information for domestic workers
Statutory Sick Pay (SSP) applies after three days of illness or incapacity for work. These three days may, but do not usually, include non-working days (i.e. weekends or days not normally worked). All employees are entitled to 28 weeks SSP.
Many domestic workers, employers and agencies assume that because of the unique circumstances that exist between in domestic employment, they don’t qualify for redundancy pay. But providing you meet the requirements you are entitled to redundancy pay just like any other employee.
Do I Qualify?
If your employer's circumstances change and they no longer have a full-time job for you, and they want to employ somebody on a part-time basis, they are required to first offer the 'new' position to the you, the existing employee. If you choose not to continue working for them under the new conditions you are still entitled to redundancy pay, unless you are on a fixed term contract.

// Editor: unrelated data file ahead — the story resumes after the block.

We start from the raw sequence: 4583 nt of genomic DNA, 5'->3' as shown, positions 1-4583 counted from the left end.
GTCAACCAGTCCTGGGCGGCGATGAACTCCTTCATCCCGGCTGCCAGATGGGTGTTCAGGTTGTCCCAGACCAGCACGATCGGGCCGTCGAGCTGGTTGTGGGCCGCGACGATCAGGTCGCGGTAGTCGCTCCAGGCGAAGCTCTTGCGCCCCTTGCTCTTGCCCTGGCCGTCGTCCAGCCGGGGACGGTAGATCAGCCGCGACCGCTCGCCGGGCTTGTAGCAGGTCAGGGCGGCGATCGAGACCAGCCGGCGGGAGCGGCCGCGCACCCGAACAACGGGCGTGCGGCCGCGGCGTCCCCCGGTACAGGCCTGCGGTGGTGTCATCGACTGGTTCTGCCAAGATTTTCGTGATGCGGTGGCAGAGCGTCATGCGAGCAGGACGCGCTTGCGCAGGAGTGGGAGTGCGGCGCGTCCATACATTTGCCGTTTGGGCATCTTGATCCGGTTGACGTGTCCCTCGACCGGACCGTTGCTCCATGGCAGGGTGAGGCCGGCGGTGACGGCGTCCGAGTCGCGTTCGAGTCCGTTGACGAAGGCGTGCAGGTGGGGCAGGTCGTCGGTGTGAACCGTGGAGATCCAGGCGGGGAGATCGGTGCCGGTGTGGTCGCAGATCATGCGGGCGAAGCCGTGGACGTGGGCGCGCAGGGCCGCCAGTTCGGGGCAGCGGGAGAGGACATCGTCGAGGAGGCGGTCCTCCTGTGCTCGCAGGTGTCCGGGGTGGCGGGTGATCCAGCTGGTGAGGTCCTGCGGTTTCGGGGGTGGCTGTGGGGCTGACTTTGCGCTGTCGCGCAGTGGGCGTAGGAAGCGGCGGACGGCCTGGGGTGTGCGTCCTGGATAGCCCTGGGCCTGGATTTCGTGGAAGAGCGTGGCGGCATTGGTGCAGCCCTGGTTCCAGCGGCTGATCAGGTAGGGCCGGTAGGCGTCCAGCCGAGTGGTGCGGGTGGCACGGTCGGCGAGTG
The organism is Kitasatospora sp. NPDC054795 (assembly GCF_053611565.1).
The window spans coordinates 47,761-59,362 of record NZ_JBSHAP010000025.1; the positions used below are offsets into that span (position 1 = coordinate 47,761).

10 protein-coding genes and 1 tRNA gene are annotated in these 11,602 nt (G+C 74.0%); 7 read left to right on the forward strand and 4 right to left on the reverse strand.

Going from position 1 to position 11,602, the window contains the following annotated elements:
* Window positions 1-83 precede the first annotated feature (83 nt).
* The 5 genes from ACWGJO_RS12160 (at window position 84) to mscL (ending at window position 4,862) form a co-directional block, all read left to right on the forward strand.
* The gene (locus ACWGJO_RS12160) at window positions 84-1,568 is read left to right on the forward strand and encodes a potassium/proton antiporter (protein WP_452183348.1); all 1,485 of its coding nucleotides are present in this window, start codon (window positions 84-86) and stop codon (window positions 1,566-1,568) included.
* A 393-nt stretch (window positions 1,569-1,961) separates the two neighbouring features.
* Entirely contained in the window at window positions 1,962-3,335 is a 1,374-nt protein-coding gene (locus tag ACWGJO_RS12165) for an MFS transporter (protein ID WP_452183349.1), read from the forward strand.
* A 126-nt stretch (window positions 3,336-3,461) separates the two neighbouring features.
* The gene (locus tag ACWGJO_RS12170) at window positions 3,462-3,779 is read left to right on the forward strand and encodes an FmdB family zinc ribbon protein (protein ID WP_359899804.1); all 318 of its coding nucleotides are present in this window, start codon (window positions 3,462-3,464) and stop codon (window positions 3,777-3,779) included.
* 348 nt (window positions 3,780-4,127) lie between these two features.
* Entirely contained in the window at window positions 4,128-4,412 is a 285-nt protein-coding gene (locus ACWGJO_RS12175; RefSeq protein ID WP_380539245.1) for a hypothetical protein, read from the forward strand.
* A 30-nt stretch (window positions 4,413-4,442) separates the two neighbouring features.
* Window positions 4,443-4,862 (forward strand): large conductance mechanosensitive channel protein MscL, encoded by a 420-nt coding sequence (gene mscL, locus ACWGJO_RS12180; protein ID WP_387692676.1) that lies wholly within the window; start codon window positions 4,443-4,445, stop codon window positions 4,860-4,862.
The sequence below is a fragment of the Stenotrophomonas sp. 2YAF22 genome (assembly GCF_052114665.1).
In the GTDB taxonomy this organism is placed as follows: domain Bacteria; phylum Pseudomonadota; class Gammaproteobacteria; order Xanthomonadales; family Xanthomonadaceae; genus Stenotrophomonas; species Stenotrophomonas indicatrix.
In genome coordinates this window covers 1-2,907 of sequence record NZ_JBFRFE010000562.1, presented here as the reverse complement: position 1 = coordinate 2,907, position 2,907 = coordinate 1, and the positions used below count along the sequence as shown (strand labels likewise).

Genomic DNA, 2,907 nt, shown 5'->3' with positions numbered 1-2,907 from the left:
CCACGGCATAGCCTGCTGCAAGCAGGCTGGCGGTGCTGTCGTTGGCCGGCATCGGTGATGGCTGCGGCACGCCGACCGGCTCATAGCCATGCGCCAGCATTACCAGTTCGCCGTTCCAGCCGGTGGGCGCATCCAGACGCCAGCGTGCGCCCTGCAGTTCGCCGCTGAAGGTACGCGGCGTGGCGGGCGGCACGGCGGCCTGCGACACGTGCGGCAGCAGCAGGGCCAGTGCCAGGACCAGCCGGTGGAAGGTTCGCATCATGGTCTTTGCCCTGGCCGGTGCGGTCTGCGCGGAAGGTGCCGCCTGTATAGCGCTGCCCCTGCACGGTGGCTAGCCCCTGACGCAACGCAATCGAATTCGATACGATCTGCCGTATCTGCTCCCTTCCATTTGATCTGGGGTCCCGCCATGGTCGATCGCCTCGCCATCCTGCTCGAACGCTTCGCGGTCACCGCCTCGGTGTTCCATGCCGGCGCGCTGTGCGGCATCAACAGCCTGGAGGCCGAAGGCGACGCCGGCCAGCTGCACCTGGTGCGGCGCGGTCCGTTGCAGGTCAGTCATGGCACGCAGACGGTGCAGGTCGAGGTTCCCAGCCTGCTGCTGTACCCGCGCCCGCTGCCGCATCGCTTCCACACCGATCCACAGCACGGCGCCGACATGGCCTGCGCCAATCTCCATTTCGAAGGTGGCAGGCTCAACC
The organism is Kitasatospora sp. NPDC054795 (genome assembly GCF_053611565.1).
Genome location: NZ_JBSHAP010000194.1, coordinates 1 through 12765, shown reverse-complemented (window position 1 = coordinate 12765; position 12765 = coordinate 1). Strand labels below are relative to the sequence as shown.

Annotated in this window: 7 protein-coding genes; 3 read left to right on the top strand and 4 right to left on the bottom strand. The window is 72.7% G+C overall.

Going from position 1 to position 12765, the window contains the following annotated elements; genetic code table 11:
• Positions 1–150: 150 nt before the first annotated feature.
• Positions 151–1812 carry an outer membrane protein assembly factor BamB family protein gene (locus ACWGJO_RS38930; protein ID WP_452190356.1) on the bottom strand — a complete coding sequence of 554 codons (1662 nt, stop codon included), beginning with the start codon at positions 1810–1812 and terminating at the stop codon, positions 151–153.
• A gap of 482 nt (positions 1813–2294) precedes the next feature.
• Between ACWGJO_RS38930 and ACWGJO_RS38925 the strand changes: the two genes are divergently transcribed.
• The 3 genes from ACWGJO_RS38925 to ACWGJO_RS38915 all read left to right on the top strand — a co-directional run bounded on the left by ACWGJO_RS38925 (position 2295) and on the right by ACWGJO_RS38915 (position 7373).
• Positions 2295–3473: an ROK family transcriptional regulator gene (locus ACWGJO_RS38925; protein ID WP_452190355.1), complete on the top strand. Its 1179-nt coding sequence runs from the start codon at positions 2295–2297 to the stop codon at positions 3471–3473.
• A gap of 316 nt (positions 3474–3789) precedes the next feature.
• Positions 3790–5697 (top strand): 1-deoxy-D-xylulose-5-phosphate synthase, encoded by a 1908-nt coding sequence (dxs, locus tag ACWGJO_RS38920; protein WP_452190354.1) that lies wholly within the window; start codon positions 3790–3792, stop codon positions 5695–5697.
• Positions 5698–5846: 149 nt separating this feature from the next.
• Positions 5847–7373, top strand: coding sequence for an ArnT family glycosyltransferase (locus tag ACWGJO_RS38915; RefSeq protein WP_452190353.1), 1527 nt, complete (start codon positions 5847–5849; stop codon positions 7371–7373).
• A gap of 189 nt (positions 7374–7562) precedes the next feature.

You will also qualify for redundancy pay if your employer moves to a different part of the country, providing there is no relocation clause in your contract.
How much will I get?
As an employee on PAYE you are legally entitled to these amounts; however, your employer is free to pay you more than the statutory minimum at their own discretion. They cannot claim any part of the costs back from the state. You do not have to pay tax on redundancy payments up to £30,000. If your employer refuses to pay, you must make a written request to them within six months and then be prepared to follow this up.
How will I cope?